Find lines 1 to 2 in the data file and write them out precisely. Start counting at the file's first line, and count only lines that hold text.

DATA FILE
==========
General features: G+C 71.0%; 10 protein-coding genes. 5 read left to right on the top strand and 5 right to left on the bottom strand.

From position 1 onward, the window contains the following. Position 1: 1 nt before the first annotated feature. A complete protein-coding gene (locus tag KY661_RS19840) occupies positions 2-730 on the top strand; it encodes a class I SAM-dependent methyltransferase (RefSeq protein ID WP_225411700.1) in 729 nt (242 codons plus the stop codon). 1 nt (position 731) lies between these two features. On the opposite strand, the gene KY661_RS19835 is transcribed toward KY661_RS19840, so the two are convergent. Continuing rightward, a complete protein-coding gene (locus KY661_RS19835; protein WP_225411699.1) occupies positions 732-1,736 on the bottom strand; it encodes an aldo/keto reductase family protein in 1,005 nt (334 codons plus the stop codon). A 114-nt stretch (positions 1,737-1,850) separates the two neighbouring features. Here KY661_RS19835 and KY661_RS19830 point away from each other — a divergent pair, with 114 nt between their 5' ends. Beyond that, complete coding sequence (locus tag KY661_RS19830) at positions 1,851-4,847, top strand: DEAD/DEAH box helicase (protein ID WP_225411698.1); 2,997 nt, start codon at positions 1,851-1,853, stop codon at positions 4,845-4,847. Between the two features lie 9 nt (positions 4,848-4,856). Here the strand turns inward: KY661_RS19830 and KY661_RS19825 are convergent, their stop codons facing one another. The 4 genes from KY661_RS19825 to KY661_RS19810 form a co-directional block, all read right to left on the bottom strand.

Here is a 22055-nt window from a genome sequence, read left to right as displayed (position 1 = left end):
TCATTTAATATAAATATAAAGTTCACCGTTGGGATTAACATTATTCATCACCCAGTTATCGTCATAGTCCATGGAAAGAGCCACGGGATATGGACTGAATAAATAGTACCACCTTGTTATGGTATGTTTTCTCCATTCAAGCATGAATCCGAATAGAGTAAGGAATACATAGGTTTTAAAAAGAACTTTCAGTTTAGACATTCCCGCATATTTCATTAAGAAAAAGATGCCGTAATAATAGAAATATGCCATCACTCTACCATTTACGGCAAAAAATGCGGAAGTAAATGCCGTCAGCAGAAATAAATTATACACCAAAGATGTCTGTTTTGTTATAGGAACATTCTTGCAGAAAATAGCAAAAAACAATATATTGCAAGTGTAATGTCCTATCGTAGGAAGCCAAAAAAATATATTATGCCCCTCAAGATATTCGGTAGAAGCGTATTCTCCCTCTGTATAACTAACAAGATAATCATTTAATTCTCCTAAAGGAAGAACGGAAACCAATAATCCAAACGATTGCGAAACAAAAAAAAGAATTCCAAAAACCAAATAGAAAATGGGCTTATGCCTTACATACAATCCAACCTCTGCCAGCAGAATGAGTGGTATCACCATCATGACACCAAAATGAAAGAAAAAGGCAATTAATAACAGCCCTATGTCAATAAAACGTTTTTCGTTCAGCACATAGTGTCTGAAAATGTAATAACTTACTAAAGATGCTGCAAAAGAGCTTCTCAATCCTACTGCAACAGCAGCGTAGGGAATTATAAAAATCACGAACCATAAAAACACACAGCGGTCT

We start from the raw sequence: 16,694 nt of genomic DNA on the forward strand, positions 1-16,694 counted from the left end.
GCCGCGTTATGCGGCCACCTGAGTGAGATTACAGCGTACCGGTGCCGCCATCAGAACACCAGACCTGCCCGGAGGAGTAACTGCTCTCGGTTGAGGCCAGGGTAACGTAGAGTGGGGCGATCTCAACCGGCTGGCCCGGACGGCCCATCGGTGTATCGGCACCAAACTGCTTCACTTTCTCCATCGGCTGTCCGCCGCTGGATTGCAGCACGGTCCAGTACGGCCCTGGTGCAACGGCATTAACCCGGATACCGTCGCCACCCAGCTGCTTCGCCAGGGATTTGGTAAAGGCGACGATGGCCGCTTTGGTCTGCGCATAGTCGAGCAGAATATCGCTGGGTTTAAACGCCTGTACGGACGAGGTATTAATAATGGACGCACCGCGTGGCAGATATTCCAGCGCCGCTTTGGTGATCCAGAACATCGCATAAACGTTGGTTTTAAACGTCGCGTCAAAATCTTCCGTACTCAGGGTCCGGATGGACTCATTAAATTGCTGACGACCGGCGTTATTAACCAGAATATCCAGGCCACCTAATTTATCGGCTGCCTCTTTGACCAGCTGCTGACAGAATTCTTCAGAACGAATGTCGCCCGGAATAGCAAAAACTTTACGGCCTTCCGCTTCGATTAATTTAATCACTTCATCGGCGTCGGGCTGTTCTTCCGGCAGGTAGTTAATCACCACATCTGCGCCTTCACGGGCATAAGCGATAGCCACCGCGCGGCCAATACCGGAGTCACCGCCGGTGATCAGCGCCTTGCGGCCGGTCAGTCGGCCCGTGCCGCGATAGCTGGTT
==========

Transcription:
General features: G+C 71.0%; 10 protein-coding genes. 5 read left to right on the top strand and 5 right to left on the bottom strand.

From position 1 onward, the window contains the following. Position 1: 1 nt before the first annotated feature. A complete protein-coding gene (locus tag KY661_RS19840) occupies positions 2-730 on the top strand; it encodes a class I SAM-dependent methyltransferase (RefSeq protein ID WP_225411700.1) in 729 nt (242 codons plus the stop codon). 1 nt (position 731) lies between these two features. On the opposite strand, the gene KY661_RS19835 is transcribed toward KY661_RS19840, so the two are convergent. Continuing rightward, a complete protein-coding gene (locus KY661_RS19835; protein WP_225411699.1) occupies positions 732-1,736 on the bottom strand; it encodes an aldo/keto reductase family protein in 1,005 nt (334 codons plus the stop codon). A 114-nt stretch (positions 1,737-1,850) separates the two neighbouring features. Here KY661_RS19835 and KY661_RS19830 point away from each other — a divergent pair, with 114 nt between their 5' ends. Beyond that, complete coding sequence (locus tag KY661_RS19830) at positions 1,851-4,847, top strand: DEAD/DEAH box helicase (protein ID WP_225411698.1); 2,997 nt, start codon at positions 1,851-1,853, stop codon at positions 4,845-4,847. Between the two features lie 9 nt (positions 4,848-4,856). Here the strand turns inward: KY661_RS19830 and KY661_RS19825 are convergent, their stop codons facing one another. The 4 genes from KY661_RS19825 to KY661_RS19810 form a co-directional block, all read right to left on the bottom strand.